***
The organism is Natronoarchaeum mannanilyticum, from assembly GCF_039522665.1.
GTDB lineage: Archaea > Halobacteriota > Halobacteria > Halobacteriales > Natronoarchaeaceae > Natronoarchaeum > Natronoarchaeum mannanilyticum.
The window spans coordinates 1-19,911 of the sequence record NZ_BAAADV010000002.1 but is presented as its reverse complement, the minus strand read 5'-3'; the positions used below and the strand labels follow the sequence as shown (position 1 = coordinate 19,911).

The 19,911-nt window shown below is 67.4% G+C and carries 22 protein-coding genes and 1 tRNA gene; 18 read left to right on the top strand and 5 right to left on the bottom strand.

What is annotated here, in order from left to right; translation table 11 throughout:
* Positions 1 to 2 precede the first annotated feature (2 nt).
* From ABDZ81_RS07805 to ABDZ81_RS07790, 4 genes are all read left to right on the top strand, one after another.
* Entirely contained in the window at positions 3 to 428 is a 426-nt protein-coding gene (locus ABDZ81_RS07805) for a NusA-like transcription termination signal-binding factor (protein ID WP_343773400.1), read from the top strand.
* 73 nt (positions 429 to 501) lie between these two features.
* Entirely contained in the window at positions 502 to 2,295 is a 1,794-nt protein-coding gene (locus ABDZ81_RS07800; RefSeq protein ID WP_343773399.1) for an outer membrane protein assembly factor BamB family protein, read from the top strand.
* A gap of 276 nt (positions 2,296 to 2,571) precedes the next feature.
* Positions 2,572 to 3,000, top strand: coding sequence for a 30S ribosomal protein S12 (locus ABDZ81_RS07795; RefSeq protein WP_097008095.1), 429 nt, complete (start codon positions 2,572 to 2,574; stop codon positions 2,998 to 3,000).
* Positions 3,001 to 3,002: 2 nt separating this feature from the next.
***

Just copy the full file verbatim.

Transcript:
The organism is Natronoarchaeum mannanilyticum, from assembly GCF_039522665.1.
GTDB lineage: Archaea > Halobacteriota > Halobacteria > Halobacteriales > Natronoarchaeaceae > Natronoarchaeum > Natronoarchaeum mannanilyticum.
The window spans coordinates 1-19,911 of the sequence record NZ_BAAADV010000002.1 but is presented as its reverse complement, the minus strand read 5'-3'; the positions used below and the strand labels follow the sequence as shown (position 1 = coordinate 19,911).

The 19,911-nt window shown below is 67.4% G+C and carries 22 protein-coding genes and 1 tRNA gene; 18 read left to right on the top strand and 5 right to left on the bottom strand.

What is annotated here, in order from left to right; translation table 11 throughout:
* Positions 1 to 2 precede the first annotated feature (2 nt).
* From ABDZ81_RS07805 to ABDZ81_RS07790, 4 genes are all read left to right on the top strand, one after another.
* Entirely contained in the window at positions 3 to 428 is a 426-nt protein-coding gene (locus ABDZ81_RS07805) for a NusA-like transcription termination signal-binding factor (protein ID WP_343773400.1), read from the top strand.
* 73 nt (positions 429 to 501) lie between these two features.
* Entirely contained in the window at positions 502 to 2,295 is a 1,794-nt protein-coding gene (locus ABDZ81_RS07800; RefSeq protein ID WP_343773399.1) for an outer membrane protein assembly factor BamB family protein, read from the top strand.
* A gap of 276 nt (positions 2,296 to 2,571) precedes the next feature.
* Positions 2,572 to 3,000, top strand: coding sequence for a 30S ribosomal protein S12 (locus ABDZ81_RS07795; RefSeq protein WP_097008095.1), 429 nt, complete (start codon positions 2,572 to 2,574; stop codon positions 2,998 to 3,000).
* Positions 3,001 to 3,002: 2 nt separating this feature from the next.